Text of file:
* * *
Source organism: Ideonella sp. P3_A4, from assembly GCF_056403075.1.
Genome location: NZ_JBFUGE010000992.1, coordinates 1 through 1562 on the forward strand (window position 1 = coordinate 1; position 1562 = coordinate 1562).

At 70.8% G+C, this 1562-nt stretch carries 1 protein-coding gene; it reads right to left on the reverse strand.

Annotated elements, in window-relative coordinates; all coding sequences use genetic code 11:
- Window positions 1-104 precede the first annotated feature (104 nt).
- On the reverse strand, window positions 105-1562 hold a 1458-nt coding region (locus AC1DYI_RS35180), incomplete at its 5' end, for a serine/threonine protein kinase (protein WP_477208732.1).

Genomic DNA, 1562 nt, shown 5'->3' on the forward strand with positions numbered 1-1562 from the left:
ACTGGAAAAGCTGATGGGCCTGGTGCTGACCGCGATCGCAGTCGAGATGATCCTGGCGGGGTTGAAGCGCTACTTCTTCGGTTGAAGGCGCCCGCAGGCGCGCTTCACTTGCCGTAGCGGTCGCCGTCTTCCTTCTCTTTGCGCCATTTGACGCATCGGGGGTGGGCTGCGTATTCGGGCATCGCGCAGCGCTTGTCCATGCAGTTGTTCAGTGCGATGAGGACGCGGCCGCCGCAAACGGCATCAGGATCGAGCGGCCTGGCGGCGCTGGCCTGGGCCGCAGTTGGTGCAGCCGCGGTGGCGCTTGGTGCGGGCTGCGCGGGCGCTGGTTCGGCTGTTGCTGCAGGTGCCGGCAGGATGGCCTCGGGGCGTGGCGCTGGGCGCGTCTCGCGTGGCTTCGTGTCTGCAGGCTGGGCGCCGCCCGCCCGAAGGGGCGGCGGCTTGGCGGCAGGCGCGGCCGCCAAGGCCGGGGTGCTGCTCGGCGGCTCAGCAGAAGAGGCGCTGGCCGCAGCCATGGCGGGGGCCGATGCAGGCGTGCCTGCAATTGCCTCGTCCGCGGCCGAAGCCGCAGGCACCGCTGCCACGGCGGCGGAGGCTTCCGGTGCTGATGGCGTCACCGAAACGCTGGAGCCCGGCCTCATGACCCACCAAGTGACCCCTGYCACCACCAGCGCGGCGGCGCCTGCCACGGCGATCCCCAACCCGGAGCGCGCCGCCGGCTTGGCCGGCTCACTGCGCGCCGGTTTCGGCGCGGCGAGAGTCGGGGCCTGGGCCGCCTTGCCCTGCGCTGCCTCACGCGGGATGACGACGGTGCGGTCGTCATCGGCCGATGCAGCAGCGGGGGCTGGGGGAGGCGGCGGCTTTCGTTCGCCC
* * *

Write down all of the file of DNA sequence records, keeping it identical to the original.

Source organism: Ideonella sp. P3_A4, from assembly GCF_056403075.1.
Genome location: NZ_JBFUGE010000992.1, coordinates 1 through 1562 on the forward strand (window position 1 = coordinate 1; position 1562 = coordinate 1562).

At 70.8% G+C, this 1562-nt stretch carries 1 protein-coding gene; it reads right to left on the reverse strand.

Annotated elements, in window-relative coordinates; all coding sequences use genetic code 11:
- Window positions 1-104 precede the first annotated feature (104 nt).
- On the reverse strand, window positions 105-1562 hold a 1458-nt coding region (locus AC1DYI_RS35180), incomplete at its 5' end, for a serine/threonine protein kinase (protein WP_477208732.1).

Genomic DNA, 1562 nt, shown 5'->3' on the forward strand with positions numbered 1-1562 from the left:
ACTGGAAAAGCTGATGGGCCTGGTGCTGACCGCGATCGCAGTCGAGATGATCCTGGCGGGGTTGAAGCGCTACTTCTTCGGTTGAAGGCGCCCGCAGGCGCGCTTCACTTGCCGTAGCGGTCGCCGTCTTCCTTCTCTTTGCGCCATTTGACGCATCGGGGGTGGGCTGCGTATTCGGGCATCGCGCAGCGCTTGTCCATGCAGTTGTTCAGTGCGATGAGGACGCGGCCGCCGCAAACGGCATCAGGATCGAGCGGCCTGGCGGCGCTGGCCTGGGCCGCAGTTGGTGCAGCCGCGGTGGCGCTTGGTGCGGGCTGCGCGGGCGCTGGTTCGGCTGTTGCTGCAGGTGCCGGCAGGATGGCCTCGGGGCGTGGCGCTGGGCGCGTCTCGCGTGGCTTCGTGTCTGCAGGCTGGGCGCCGCCCGCCCGAAGGGGCGGCGGCTTGGCGGCAGGCGCGGCCGCCAAGGCCGGGGTGCTGCTCGGCGGCTCAGCAGAAGAGGCGCTGGCCGCAGCCATGGCGGGGGCCGATGCAGGCGTGCCTGCAATTGCCTCGTCCGCGGCCGAAGCCGCAGGCACCGCTGCCACGGCGGCGGAGGCTTCCGGTGCTGATGGCGTCACCGAAACGCTGGAGCCCGGCCTCATGACCCACCAAGTGACCCCTGYCACCACCAGCGCGGCGGCGCCTGCCACGGCGATCCCCAACCCGGAGCGCGCCGCCGGCTTGGCCGGCTCACTGCGCGCCGGTTTCGGCGCGGCGAGAGTCGGGGCCTGGGCCGCCTTGCCCTGCGCTGCCTCACGCGGGATGACGACGGTGCGGTCGTCATCGGCCGATGCAGCAGCGGGGGCTGGGGGAGGCGGCGGCTTTCGTTCGCCC